Where the Magic Happens

To call Magic a card game doesn’t do it justice: Over the years, it has come to encompass novels, comics, tournaments, and a literal stock market.

The first floor of Pandemonium Books and Games is mostly a bookstore, full of titles ranging from Angus Watson’s “You Die When You Die” to “Star Wars” Mad Libs. The register is guarded by several plaster statues of mounted dragon heads, and the glass counter is full of individually tagged and packaged Magic cards, some of which cost more than I get paid in a month. A sign next to the stairs to the basement reads, “Please refrain from using strong language. Offenders may be exiled to Mordor.”

Every Friday night, Pandemonium hosts four different events where gamers gather to play Magic: The Gathering. To call Magic a card game doesn’t do it justice: Over the years, it has come to encompass novels, comics, tournaments, and a literal stock market. It’s here that I—what one of the gamers here might call “a complete noob”—find myself immersed in a culture that has been going strong since Magic was released in 1993.

“It’s just addictive, it’s fun, it’s relatable,” Abdul S. Ibrahim says. “There’s just a huge culture around it and we’ve all been playing it since we were kids.” He has been involved with Magic on and off for over 20 years—since he was five.

Ibrahim plays seriously. He goes to different Magic venues several times a week. Eric C. Bartolotti, on the other hand, plays only once or twice a month, but he’s still immersed in the culture. Bartolotti has been playing since he was in elementary school.

“My friends were all playing Magic, and it was the mature alternative to Pokemon at the time, so that made us feel all grown up,” he says. “Everyone around us was playing Pokemon and we were like, ‘No, no, Magic is the big boys’ thing.’”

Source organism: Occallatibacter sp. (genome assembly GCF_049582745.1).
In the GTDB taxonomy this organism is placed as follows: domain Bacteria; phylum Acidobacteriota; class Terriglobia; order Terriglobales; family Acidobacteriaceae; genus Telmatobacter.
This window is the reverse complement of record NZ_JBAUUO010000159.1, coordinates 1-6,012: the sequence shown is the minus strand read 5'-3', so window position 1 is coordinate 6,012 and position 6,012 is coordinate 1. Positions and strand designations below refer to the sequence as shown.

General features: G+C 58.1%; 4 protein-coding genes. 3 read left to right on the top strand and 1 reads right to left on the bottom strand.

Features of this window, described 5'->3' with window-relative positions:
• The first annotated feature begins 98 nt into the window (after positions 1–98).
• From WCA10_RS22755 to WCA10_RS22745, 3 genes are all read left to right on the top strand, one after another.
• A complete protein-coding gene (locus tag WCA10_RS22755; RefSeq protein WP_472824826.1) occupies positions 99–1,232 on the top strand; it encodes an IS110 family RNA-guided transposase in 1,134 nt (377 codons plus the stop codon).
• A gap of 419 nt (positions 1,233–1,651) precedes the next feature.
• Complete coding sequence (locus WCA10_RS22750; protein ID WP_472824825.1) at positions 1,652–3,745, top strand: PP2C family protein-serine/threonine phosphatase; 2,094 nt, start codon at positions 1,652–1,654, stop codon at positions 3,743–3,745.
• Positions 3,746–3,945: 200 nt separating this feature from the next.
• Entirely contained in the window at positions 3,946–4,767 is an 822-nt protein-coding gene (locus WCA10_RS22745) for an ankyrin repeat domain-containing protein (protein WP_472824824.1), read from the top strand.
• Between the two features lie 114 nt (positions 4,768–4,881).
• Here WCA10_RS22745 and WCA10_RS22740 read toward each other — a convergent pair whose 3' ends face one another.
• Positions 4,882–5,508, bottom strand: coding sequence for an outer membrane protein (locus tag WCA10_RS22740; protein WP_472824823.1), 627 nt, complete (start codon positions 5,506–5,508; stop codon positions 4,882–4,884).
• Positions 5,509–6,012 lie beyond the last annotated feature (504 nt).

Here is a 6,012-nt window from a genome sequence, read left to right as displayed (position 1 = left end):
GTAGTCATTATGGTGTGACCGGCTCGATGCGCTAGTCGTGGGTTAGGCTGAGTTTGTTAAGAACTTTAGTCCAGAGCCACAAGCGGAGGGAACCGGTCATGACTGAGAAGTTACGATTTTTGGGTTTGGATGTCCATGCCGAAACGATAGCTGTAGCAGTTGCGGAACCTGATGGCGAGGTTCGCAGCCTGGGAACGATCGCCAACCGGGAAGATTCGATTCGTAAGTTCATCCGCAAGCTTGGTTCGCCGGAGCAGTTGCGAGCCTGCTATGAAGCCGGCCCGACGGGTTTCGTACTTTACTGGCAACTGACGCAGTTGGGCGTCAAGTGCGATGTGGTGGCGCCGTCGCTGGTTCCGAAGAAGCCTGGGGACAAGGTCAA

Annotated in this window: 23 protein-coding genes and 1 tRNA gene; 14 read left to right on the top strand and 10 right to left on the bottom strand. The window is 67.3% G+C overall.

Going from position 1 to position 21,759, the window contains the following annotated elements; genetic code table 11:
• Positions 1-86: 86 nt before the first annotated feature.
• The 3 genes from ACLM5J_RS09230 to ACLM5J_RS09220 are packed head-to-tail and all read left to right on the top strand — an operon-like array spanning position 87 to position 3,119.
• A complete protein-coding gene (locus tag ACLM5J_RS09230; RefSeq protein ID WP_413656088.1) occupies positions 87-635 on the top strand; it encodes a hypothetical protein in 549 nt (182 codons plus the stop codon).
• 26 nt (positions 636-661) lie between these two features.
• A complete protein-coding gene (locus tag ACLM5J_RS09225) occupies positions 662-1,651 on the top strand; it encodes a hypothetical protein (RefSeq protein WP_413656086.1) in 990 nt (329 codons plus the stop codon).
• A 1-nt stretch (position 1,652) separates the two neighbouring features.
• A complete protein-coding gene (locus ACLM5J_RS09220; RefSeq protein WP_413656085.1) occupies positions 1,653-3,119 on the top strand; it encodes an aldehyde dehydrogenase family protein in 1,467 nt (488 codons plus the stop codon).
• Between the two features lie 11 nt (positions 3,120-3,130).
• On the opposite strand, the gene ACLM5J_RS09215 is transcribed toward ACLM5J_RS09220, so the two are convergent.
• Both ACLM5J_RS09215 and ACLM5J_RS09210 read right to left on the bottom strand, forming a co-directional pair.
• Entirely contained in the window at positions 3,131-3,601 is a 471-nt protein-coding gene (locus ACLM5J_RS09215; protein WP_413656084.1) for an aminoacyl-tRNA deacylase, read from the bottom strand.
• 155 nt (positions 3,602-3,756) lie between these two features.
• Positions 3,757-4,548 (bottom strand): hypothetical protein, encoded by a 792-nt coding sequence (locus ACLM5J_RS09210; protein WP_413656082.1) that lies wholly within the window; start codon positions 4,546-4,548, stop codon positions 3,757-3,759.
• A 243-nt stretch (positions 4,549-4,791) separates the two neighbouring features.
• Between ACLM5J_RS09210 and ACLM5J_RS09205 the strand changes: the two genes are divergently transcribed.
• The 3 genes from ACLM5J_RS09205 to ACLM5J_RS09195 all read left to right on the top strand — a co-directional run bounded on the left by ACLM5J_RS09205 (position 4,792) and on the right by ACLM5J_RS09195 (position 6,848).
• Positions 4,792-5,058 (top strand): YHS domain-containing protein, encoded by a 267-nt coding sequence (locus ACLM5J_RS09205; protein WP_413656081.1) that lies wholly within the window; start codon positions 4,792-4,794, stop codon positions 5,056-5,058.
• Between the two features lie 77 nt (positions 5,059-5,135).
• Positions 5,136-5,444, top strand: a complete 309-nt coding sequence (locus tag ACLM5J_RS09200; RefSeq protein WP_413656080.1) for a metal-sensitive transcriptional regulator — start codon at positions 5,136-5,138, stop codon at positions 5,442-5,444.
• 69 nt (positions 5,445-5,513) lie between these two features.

This year marks the 25th anniversary of Magic: The Gathering, and the game has grown up along with many of its players. “There’s a lot more organization now,” Ibrahim says. “One nice thing is that there’s a lot more diversity now, which I appreciate. Even just the Magic: The Gathering plot—there are queer characters now, there are nonbinary characters now. They’ve taken huge strides.”

Downstairs is where the Magic happens. Over 100 players cram into the basement between shelves of role-playing games, art supplies and booster packs. It costs $5 to enter, and a few lucky winners get prizes in store credit, which they often use to buy more Magic cards. Magic is a self-perpetuating economy.

While some players don’t dedicate much time to the game, many invest money: Even casual players can rack up thousands of dollars worth of cards. “I spend more than I should for how little I play,” says Lia M. Thelen, who started playing Magic in college with her partner Zak G. Terry. “We have a box that’s supposed to be for 2,500 cards. I haven’t put the cards in the box yet, but I think it would at least be half full.”

Cards vary in price depending on supply and demand, according to Ibrahim. He and Bartolotti are flipping through card binders and point out some of the more expensive cards in the glass cases below us, ranging from a $2 Urza’s Mine to a $360 Sorcery.